We post a new episode of Appalachian History weekly podcast every Sunday. Check us out on the Stitcher network, available on mobile phones, in-car dashboards and tablets worldwide. Just click below to start listening:
We open today’s show with a discussion of shivarees, spin the bottle, and post office. Before most people had dates, they walked home from church together or sat up together with dead neighbors. They met at candy-pullings and corn-huskings. Knoxville News-Sentinel columnist Carson Brewer explores the finer points of these and other grand old courtship rituals in this 1978 column.
We’ll pause in between things to catch up on a Calendar of Events in the region this week, with special attention paid to events that emphasize heritage and local color.
In celebration of the heroes of the Underground Railroad, Ohio Memory and the Ohio Historical Society are providing free digital access to the internationally-acclaimed Wilbur H. Siebert Collection during this year’s Black History Month. The narrative you’re about to hear today, by escaped slave Asbury Parker, is from the collection.
Lent will be here next Wednesday, and that means that many residents of Helvetia, WV will be foregoing hosenblatt meat pastries deep-fried in lard for awhile. On February 9 folks there had ample opportunity to consume that delicacy, along with donuts and rosettes, at the annual Fasnacht celebration. The Swiss settlers of Helvetia combined the Catholic celebration of Lent with the Protestant Winterfest of Zurich, when Old Man Winter is burned in effigy to hasten the advent of spring, to produce this annual February revel.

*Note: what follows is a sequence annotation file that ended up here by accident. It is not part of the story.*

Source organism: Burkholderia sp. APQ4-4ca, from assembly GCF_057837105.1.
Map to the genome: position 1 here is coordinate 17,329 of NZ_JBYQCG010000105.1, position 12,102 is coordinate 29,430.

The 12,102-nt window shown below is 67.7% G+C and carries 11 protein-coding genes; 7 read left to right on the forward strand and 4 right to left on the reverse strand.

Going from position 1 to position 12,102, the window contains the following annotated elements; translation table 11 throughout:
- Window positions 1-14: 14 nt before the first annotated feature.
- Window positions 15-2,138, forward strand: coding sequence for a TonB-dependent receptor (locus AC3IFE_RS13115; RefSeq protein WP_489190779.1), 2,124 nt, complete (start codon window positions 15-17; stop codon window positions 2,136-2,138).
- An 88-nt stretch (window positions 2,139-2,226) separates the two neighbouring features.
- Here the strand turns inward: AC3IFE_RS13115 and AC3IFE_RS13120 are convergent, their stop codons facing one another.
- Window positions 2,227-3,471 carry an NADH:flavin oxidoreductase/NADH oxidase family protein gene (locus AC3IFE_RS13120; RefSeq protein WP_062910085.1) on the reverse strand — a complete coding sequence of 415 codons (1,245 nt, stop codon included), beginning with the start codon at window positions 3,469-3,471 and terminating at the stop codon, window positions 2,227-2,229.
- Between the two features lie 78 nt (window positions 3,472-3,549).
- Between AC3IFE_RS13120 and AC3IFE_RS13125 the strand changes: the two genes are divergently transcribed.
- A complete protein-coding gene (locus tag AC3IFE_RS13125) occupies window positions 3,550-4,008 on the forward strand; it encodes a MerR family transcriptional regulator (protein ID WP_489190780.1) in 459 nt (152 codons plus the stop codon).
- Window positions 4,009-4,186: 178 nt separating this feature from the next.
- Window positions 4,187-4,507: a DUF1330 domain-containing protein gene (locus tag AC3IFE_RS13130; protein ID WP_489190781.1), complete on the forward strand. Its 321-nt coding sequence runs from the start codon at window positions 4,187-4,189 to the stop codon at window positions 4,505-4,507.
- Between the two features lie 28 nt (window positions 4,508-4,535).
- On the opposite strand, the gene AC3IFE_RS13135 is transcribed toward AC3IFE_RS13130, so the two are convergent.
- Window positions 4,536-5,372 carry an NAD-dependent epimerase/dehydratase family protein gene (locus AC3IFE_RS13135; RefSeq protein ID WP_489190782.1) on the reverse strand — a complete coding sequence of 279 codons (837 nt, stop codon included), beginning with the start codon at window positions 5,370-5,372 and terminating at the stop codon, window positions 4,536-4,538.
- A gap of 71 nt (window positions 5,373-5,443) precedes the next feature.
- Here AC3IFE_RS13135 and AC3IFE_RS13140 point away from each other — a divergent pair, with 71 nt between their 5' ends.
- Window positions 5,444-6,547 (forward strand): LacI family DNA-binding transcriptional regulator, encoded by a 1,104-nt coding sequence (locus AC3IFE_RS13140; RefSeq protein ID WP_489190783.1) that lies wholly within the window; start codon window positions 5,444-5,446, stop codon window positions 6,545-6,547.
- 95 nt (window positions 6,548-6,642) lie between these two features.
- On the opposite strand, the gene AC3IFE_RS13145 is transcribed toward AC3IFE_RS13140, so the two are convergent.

Lots of boxes of chocolate covered cherries will be changing hands this week for Valentine’s Day. Chances are you or your loved one have sampled Brock Candy’s version of this delightful French concoction at some point in your life. By the time of his death in 1950, William E. Brock had built his family-run Chattanooga company into the South’s largest candy maker.
We’ll wrap things up with a look at what it was it like in Moore Hollow, KY after the mines got started. Journalist Lois Kleffman’s article in the Jackson County Sun discusses boom times in the 1930s, shanty towns, mine deaths, and scrip, with a keen eye for the offbeat detail. Odis Isaacs, for example, relates to her that little Johnny Johnston would “spit your eye full of tobacco juice, and he smoked cigars when he was five or six years old.”
And, thanks to the good folks at the Internet Archive, we’ll be able to enjoy some authentic Appalachian music by Frank Hutchinson in a 1929 recording of K.C. Blues.
So, call your old Plott hound up on the porch, fire up your corncob pipe, and settle in for a dose of Appalachian History.